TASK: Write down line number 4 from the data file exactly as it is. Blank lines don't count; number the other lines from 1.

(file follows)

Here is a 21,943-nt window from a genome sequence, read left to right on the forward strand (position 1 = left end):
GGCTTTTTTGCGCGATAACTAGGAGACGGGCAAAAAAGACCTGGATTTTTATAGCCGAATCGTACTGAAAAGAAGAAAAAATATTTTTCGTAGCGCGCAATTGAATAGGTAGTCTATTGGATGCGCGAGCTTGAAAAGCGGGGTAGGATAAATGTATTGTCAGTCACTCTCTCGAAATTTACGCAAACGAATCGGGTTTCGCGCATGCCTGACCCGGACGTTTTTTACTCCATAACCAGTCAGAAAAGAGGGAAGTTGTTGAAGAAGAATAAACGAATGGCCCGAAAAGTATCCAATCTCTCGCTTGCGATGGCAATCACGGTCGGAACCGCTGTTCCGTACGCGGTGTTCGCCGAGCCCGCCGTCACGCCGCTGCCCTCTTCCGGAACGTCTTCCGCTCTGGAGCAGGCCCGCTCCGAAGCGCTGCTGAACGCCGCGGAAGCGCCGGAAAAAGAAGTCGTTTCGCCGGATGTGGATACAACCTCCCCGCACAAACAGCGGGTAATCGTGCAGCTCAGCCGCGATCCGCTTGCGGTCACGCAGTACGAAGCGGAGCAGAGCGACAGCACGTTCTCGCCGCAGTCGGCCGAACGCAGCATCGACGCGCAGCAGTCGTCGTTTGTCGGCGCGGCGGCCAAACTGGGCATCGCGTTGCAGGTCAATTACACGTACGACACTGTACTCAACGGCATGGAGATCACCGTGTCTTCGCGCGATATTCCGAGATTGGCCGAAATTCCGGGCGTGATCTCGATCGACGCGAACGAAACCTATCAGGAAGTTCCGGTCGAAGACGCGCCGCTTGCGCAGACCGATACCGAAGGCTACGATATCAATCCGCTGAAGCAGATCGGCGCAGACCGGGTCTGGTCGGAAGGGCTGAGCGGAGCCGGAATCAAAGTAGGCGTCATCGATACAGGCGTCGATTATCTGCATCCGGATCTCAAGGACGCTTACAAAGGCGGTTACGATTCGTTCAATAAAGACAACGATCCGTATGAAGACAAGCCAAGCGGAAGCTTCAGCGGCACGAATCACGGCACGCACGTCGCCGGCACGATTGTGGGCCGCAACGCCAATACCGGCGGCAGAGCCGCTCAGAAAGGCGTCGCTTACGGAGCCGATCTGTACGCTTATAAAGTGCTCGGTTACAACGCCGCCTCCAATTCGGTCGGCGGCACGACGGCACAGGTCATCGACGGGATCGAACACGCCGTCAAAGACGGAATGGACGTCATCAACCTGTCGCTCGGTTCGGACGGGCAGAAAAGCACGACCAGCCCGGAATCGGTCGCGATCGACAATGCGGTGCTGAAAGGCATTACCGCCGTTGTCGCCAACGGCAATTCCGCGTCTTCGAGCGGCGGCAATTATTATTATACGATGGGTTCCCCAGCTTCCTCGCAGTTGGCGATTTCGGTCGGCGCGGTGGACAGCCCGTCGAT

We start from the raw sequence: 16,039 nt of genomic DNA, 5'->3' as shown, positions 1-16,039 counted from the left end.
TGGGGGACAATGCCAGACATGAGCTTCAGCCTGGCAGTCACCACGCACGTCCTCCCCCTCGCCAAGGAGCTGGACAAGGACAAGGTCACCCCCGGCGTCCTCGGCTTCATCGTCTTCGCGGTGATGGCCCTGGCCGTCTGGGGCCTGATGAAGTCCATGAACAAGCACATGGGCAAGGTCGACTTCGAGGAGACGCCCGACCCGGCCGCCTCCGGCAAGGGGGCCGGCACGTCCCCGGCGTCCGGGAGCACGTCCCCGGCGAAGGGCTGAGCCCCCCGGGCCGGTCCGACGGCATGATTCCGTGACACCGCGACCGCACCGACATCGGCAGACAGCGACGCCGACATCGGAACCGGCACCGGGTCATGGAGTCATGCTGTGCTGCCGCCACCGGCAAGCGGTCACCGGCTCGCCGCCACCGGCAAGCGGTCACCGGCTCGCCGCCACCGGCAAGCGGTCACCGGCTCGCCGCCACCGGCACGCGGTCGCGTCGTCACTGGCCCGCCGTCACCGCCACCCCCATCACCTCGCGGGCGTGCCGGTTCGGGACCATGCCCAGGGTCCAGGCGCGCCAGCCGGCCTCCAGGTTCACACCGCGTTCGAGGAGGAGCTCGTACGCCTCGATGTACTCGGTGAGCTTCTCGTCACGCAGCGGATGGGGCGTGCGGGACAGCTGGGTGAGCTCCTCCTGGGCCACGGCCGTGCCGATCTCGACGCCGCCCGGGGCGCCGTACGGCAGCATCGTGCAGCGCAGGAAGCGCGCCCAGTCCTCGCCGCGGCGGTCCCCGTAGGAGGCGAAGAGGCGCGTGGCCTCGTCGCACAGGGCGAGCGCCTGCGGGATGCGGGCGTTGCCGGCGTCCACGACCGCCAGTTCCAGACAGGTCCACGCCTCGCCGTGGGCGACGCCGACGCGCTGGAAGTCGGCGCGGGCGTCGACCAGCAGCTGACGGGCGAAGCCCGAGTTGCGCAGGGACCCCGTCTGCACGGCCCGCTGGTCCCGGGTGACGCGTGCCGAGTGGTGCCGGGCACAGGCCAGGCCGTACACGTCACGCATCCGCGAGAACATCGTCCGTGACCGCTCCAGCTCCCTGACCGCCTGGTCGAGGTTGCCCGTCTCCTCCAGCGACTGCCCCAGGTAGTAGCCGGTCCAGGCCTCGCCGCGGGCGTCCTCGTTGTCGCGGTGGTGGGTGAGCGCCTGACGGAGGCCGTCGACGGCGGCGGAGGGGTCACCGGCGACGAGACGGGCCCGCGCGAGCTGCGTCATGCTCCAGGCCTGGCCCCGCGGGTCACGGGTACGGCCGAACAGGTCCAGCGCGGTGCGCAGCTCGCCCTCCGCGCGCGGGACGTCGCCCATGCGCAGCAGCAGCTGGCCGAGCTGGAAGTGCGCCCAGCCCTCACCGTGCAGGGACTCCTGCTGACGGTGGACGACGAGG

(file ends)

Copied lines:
TGGGGGACAATGCCAGACATGAGCTTCAGCCTGGCAGTCACCACGCACGTCCTCCCCCTCGCCAAGGAGCTGGACAAGGACAAGGTCACCCCCGGCGTCCTCGGCTTCATCGTCTTCGCGGTGATGGCCCTGGCCGTCTGGGGCCTGATGAAGTCCATGAACAAGCACATGGGCAAGGTCGACTTCGAGGAGACGCCCGACCCGGCCGCCTCCGGCAAGGGGGCCGGCACGTCCCCGGCGTCCGGGAGCACGTCCCCGGCGAAGGGCTGAGCCCCCCGGGCCGGTCCGACGGCATGATTCCGTGACACCGCGACCGCACCGACATCGGCAGACAGCGACGCCGACATCGGAACCGGCACCGGGTCATGGAGTCATGCTGTGCTGCCGCCACCGGCAAGCGGTCACCGGCTCGCCGCCACCGGCAAGCGGTCACCGGCTCGCCGCCACCGGCAAGCGGTCACCGGCTCGCCGCCACCGGCACGCGGTCGCGTCGTCACTGGCCCGCCGTCACCGCCACCCCCATCACCTCGCGGGCGTGCCGGTTCGGGACCATGCCCAGGGTCCAGGCGCGCCAGCCGGCCTCCAGGTTCACACCGCGTTCGAGGAGGAGCTCGTACGCCTCGATGTACTCGGTGAGCTTCTCGTCACGCAGCGGATGGGGCGTGCGGGACAGCTGGGTGAGCTCCTCCTGGGCCACGGCCGTGCCGATCTCGACGCCGCCCGGGGCGCCGTACGGCAGCATCGTGCAGCGCAGGAAGCGCGCCCAGTCCTCGCCGCGGCGGTCCCCGTAGGAGGCGAAGAGGCGCGTGGCCTCGTCGCACAGGGCGAGCGCCTGCGGGATGCGGGCGTTGCCGGCGTCCACGACCGCCAGTTCCAGACAGGTCCACGCCTCGCCGTGGGCGACGCCGACGCGCTGGAAGTCGGCGCGGGCGTCGACCAGCAGCTGACGGGCGAAGCCCGAGTTGCGCAGGGACCCCGTCTGCACGGCCCGCTGGTCCCGGGTGACGCGTGCCGAGTGGTGCCGGGCACAGGCCAGGCCGTACACGTCACGCATCCGCGAGAACATCGTCCGTGACCGCTCCAGCTCCCTGACCGCCTGGTCGAGGTTGCCCGTCTCCTCCAGCGACTGCCCCAGGTAGTAGCCGGTCCAGGCCTCGCCGCGGGCGTCCTCGTTGTCGCGGTGGTGGGTGAGCGCCTGACGGAGGCCGTCGACGGCGGCGGAGGGGTCACCGGCGACGAGACGGGCCCGCGCGAGCTGCGTCATGCTCCAGGCCTGGCCCCGCGGGTCACGGGTACGGCCGAACAGGTCCAGCGCGGTGCGCAGCTCGCCCTCCGCGCGCGGGACGTCGCCCATGCGCAGCAGCAGCTGGCCGAGCTGGAAGTGCGCCCAGCCCTCACCGTGCAGGGACTCCTGCTGACGGTGGACGACGAGG